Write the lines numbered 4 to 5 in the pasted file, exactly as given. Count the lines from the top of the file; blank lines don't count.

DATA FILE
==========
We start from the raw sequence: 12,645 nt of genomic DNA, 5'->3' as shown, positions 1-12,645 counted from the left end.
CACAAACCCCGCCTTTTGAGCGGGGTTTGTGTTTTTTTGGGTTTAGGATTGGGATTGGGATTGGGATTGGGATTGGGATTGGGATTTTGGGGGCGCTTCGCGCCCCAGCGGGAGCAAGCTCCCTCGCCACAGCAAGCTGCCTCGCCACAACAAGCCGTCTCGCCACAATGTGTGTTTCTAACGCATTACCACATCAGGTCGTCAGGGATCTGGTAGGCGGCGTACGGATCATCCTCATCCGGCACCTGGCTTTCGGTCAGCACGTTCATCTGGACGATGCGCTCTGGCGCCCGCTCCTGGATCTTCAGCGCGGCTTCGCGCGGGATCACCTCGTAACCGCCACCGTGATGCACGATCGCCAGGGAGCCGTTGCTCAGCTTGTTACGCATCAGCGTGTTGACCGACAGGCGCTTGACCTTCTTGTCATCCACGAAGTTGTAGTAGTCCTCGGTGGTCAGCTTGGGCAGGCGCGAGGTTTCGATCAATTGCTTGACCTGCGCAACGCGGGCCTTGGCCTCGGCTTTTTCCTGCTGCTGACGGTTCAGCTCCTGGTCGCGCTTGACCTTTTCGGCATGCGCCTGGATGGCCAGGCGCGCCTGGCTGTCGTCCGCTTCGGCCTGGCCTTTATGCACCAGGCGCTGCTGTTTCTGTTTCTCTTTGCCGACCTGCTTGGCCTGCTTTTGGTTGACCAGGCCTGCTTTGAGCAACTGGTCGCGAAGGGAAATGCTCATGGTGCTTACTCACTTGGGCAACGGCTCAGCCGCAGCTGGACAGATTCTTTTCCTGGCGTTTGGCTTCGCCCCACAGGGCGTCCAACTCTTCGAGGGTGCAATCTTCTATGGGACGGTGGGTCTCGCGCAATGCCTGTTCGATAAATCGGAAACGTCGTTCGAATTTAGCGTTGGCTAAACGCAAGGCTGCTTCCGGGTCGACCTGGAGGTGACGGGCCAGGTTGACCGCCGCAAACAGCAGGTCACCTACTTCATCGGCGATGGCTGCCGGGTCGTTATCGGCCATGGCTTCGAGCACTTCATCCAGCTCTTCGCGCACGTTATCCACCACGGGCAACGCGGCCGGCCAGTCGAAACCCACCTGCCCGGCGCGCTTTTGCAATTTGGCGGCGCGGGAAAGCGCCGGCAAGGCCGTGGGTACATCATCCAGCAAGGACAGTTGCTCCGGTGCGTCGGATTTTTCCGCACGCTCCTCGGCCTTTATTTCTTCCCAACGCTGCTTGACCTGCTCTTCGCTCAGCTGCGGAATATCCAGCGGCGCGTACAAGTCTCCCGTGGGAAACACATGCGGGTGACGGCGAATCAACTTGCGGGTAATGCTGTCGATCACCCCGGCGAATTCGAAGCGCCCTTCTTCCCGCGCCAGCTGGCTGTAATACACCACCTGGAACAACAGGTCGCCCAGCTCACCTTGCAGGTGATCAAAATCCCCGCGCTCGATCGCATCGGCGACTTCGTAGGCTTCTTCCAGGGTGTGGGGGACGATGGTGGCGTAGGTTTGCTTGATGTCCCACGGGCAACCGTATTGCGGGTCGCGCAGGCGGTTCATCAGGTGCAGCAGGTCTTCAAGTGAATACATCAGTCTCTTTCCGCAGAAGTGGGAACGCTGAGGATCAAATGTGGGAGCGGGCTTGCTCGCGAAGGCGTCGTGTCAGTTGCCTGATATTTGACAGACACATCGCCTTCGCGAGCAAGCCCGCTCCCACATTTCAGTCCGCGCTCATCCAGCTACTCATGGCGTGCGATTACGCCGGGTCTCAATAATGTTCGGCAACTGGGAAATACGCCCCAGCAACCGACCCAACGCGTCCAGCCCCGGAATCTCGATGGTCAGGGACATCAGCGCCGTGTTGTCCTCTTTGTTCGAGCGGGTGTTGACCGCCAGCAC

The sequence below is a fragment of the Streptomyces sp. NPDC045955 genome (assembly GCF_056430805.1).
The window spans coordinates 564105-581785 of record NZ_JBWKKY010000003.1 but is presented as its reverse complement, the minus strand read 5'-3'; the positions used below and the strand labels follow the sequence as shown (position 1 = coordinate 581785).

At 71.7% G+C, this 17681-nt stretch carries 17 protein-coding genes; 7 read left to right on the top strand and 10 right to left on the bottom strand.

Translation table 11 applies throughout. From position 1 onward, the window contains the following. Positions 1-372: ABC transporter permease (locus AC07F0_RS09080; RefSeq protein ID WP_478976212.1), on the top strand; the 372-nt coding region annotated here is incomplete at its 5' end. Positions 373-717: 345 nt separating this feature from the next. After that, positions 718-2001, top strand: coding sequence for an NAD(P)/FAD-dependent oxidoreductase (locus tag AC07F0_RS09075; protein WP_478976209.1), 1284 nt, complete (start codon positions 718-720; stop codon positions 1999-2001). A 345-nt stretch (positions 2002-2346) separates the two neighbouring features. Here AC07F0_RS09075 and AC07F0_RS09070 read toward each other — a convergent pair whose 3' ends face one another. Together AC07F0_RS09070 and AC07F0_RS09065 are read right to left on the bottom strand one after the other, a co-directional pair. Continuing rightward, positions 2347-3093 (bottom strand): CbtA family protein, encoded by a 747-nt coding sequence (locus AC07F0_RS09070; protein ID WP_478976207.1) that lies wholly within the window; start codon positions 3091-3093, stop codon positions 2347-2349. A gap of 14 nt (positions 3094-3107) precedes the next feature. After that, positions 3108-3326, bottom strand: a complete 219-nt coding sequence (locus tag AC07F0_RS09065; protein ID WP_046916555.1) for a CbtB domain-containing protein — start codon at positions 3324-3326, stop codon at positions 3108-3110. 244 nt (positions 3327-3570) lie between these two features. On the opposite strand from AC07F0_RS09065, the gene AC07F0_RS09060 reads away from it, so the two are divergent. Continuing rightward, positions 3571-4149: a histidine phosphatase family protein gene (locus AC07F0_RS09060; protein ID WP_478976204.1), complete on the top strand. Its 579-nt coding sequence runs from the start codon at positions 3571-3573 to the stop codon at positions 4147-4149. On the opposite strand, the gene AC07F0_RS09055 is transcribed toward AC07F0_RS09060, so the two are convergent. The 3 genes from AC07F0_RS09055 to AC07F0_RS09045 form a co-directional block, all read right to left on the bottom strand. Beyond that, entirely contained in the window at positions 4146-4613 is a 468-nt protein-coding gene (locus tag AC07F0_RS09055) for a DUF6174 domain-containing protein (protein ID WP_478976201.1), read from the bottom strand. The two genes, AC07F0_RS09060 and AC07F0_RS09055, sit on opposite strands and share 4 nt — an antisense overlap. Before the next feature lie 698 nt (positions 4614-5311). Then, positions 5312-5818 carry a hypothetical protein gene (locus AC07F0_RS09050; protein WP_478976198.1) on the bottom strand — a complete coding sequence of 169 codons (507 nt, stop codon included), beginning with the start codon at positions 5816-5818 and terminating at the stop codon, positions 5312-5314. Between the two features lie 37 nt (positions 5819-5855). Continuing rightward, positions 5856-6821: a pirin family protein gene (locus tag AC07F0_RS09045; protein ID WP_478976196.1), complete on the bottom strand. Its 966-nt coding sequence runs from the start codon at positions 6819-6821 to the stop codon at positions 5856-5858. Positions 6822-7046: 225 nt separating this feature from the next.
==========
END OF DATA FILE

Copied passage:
The window spans coordinates 564105-581785 of record NZ_JBWKKY010000003.1 but is presented as its reverse complement, the minus strand read 5'-3'; the positions used below and the strand labels follow the sequence as shown (position 1 = coordinate 581785).

At 71.7% G+C, this 17681-nt stretch carries 17 protein-coding genes; 7 read left to right on the top strand and 10 right to left on the bottom strand.